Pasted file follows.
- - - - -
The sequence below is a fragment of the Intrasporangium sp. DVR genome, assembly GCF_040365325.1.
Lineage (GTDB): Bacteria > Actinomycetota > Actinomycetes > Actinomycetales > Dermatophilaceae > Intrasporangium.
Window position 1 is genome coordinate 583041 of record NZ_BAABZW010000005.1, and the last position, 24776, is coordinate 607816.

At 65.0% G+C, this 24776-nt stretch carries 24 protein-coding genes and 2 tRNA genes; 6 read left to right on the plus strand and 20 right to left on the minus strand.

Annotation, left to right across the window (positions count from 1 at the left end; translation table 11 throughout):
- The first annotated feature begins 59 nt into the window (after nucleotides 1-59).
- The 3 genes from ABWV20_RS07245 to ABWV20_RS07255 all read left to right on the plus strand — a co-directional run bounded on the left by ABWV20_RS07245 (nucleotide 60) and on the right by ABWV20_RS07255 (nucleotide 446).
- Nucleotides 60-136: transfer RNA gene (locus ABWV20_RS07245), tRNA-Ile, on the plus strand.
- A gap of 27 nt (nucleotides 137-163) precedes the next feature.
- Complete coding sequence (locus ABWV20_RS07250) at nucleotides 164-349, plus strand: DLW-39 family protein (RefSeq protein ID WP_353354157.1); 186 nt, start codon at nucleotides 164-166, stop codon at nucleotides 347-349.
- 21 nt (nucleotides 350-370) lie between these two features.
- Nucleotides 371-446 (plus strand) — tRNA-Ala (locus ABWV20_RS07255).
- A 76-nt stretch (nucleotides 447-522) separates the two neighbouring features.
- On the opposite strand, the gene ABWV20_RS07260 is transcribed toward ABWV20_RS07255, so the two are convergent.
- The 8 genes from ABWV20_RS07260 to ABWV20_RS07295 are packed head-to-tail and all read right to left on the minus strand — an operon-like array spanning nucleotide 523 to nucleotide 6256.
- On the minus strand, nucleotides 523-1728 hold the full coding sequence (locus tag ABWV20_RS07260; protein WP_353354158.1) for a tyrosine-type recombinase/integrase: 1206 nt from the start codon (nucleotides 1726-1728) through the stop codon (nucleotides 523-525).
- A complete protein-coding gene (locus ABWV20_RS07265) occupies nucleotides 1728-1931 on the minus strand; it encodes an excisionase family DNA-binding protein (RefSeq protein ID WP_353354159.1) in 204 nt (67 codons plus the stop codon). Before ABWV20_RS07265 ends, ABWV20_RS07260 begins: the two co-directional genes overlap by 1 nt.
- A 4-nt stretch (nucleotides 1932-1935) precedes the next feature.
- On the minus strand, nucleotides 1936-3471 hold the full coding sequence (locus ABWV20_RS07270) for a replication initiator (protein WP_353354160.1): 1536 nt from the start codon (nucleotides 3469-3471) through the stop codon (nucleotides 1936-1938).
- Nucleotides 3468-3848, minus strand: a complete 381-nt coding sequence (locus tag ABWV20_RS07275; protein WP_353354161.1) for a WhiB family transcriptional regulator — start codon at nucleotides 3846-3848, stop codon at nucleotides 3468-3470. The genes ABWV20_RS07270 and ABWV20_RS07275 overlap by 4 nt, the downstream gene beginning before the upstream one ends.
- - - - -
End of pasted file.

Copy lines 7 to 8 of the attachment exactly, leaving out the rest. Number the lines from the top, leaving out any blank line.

- The 3 genes from ABWV20_RS07245 to ABWV20_RS07255 all read left to right on the plus strand — a co-directional run bounded on the left by ABWV20_RS07245 (nucleotide 60) and on the right by ABWV20_RS07255 (nucleotide 446).
- Nucleotides 60-136: transfer RNA gene (locus ABWV20_RS07245), tRNA-Ile, on the plus strand.